Compassion for yourself isn’t just a new age “woo woo” excuse to have oil baths and facials. Compassion is a real practice capable of repairing the damage that was done to you as a child. You cultivate compassion for all the voices, sub-minds, intentions, thoughts, aspirations that arise within you. When you first start doing this, you will notice the habit to repress, push away thoughts that don’t align with your “character”.
This is not a blank cheque to just give in to all your impulses. This is an awareness practice, where you radically accept all the voices, hold them as valuable input, give them compassion. And let them go. Overtime, this changes the relationship you have with yourself from one of competition (where the biggest impulse always wins) to one of collaboration and love. All voices are heard, even if you ultimately choose differently. This is compassion.
Repairing the fractured super-consciousness
The universe is fractal, and the more I go along this path, the more I realize how deep that truth really goes. As such, the process with others, is relatively similar to the process you go along with yourself. Before I get into the actual details, we need a bit of a metaphor to work with.
Let’s imagine for a moment that all your thoughts and voices, are similar to your dreams. When you’re “in your head” or dreaming, it’s the same. You have a point of view, you’re observing all the voices, or the dreams. You make decisions based on that experience. The funny part about this, is that you are actually the observer in the dream, as well as the environment of the dream or thoughts. You are both. When you develop compassion for yourself, you start to realize this.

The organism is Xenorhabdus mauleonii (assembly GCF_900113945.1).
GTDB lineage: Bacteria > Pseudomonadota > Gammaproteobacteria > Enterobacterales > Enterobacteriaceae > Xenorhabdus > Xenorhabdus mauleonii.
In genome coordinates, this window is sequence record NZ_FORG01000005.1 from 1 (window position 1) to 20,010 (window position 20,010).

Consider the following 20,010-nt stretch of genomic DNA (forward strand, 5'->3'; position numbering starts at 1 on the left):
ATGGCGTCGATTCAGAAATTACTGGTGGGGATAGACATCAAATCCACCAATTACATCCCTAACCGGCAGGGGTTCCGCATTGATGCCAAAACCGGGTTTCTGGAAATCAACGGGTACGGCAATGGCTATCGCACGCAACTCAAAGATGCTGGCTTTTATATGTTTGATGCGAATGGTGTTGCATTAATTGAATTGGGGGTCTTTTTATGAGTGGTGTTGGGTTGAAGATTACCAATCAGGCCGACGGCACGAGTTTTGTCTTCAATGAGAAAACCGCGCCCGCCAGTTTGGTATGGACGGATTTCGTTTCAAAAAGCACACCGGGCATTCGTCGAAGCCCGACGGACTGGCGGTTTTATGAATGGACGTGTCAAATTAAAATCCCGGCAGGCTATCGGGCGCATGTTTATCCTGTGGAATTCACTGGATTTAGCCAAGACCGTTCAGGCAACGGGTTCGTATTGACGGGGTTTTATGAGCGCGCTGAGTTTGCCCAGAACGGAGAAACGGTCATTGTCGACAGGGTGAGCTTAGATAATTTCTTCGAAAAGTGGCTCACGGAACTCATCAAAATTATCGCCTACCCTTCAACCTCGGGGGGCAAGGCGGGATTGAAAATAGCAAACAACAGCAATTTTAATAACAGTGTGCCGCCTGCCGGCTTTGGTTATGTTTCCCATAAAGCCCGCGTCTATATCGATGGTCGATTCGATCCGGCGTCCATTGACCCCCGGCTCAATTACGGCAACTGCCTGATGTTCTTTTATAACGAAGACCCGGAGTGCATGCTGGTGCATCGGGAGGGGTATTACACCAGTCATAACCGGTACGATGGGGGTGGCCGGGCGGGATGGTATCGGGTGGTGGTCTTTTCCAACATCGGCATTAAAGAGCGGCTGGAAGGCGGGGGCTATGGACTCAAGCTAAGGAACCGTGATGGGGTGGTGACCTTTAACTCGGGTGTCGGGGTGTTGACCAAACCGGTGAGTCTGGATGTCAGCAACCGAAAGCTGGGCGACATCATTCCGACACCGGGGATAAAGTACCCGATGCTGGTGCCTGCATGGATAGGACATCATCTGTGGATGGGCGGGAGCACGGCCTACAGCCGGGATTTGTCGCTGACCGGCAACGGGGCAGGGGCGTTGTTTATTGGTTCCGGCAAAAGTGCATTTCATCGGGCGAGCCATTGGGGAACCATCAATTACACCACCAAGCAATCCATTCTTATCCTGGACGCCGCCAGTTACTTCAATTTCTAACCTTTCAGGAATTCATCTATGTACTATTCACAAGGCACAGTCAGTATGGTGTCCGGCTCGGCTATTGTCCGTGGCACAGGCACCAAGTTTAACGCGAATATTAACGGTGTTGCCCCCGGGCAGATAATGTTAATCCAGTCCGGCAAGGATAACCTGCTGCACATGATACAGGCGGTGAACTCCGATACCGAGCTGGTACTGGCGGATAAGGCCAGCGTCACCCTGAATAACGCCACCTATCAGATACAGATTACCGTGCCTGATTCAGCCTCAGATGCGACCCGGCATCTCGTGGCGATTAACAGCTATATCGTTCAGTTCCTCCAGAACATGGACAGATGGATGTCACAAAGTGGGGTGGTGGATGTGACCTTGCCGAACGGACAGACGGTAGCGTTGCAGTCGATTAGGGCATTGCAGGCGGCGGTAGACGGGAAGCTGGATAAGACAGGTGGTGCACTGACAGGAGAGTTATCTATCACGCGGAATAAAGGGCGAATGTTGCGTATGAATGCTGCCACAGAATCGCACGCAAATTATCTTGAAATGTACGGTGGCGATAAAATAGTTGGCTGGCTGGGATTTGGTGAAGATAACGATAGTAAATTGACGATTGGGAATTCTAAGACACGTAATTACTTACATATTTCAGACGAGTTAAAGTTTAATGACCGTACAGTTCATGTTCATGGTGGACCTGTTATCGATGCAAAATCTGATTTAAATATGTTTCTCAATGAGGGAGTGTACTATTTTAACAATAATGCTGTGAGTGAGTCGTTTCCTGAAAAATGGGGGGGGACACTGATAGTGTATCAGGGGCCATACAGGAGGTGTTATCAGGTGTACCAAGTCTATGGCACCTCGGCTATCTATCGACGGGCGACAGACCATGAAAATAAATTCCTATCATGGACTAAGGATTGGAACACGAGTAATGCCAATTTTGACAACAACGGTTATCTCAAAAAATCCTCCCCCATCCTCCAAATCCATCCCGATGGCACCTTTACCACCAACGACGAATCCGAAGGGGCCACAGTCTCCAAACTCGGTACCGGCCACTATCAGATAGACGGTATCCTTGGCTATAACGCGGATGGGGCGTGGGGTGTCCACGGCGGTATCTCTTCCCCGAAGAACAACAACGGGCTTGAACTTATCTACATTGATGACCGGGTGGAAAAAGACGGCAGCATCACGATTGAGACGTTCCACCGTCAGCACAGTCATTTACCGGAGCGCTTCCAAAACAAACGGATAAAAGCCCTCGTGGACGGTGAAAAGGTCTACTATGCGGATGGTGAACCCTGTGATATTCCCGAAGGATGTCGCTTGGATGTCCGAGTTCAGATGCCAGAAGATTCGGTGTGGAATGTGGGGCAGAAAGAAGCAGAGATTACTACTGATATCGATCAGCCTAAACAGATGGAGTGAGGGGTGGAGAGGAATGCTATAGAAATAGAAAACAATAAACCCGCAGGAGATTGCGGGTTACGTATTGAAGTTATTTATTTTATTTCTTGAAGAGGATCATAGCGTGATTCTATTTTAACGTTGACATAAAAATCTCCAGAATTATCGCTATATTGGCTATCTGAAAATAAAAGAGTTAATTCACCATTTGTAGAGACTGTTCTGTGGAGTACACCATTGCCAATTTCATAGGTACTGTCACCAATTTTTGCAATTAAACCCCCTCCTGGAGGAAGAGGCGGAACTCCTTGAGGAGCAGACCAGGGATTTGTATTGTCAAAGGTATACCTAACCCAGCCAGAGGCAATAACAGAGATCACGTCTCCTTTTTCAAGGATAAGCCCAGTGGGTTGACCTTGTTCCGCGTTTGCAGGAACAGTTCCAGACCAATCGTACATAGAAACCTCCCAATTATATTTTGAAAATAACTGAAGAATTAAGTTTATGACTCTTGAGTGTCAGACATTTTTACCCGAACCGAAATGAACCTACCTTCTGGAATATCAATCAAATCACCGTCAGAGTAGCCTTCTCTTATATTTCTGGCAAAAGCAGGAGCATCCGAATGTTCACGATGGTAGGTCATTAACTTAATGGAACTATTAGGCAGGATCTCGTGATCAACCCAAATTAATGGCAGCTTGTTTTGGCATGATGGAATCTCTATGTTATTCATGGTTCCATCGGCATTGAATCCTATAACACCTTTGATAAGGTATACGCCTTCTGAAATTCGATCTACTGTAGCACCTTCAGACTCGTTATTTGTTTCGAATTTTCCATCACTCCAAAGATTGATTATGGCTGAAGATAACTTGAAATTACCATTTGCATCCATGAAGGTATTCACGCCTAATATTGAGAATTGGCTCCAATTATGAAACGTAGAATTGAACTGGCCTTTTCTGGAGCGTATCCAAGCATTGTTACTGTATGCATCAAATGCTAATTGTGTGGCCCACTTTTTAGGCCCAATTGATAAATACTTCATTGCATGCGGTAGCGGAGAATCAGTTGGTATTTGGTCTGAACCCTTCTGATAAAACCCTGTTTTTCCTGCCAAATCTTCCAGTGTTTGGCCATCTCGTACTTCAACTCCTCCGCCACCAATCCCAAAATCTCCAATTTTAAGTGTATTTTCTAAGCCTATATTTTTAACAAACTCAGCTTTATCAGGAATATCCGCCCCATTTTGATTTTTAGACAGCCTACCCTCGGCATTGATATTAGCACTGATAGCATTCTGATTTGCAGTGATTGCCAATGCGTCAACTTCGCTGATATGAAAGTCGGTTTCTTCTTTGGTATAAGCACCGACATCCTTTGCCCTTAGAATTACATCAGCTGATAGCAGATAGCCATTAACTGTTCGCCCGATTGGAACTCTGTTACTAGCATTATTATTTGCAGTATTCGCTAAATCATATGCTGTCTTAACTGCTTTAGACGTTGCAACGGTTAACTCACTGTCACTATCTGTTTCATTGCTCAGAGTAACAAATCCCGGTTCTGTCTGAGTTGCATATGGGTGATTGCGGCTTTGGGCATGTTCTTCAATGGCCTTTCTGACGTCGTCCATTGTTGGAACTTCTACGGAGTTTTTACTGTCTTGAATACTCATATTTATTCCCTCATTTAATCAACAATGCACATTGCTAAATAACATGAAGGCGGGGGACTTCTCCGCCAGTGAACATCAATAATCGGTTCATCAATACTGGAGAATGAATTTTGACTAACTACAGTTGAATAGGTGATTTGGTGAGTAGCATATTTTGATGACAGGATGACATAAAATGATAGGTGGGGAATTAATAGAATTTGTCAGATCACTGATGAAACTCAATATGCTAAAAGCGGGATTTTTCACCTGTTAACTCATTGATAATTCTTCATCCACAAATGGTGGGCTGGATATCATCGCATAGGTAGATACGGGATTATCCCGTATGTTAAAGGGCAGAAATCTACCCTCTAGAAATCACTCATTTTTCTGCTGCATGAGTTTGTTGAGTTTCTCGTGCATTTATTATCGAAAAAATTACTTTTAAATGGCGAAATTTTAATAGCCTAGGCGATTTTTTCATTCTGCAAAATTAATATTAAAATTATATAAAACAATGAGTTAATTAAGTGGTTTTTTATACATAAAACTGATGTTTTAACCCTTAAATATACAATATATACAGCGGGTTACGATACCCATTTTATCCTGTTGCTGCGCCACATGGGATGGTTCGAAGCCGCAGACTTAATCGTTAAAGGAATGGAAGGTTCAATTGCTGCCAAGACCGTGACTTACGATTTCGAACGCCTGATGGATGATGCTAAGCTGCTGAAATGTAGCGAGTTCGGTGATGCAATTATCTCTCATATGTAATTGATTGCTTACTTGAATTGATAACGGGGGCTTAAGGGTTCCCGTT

Now let’s apply that same type of thinking towards the “real” world. All those others walking around, cutting you off in traffic, asking favors of you…Are similar to your own thoughts. You observe them in the same way. You react to them the same as if you’re in a dream. So let’s just apply the same solution!
Cultivating compassion for others is the same as for yourself. Every interaction you have with someone is like a thought popping into your head. Don’t reject it (them) out of hand, hold it (them) in your awareness. Develop compassion for it (them). Then let it go. This works well for good interactions, and bad ones. If someone pops into your reality sphere and they are yelling at you just remember they are like a thought that you don’t like. Accept them as they are, develop compassion for them, and when it’s over, let them go.
The path to no-self
I’ve woven a subtle thread through this realization. That thread is the message this focus on self vs. other, “me” vs. “my thoughts”, is the path to sadness. Is the path of separation. Compassion is one of the biggest antidotes to this dysfunction. Compassion is the path of unity. The way it does that is by mentally reducing the distance between you, and the “other”. Through unification of mind, and super-mind, we can truly find happiness!
If you follow this thread all the way to the end, you end up with no separation between self and other. That is, how you end up with no-self. You end up alone, or as Osho likes to say “all-one”.
Meet the Author
“What you get by achieving your goals is not as important as what you become by achieving your goals…” - Henry David Thoreau
Cian is a teacher of Yoga and Zen, and a sought after business coach for start-ups and boardroom executives alike. Known for his unique perspective on productivity, this serial entrepreneur and investor is a wealth of fresh ideas, constantly seeking new ways to 'do business better'.
Subscribe to Blog
- The Wave December 24, 2017 (3,266)
- Balance: Don’t fight your addiction May 3, 2018 (3,243)
- Open Source Enlightenment: A proposal for rapid… June 6, 2018 (3,142)
- Dualistic appearances: why self and no self can coexist May 20, 2018 (3,130)
- The one mistake nearly everyone makes during meditation August 14, 2018 (2,937)
- Amp up your Mind in just 10 minutes a day August 28, 2018 (2,841)
- Being seen through April 16, 2018 (2,776)
- Not Mine August 20, 2018 (2,705)
- Why anticipation is something to forget September 13, 2018 (2,550)
- Uncontrived spaciousness September 24, 2018 (2,313)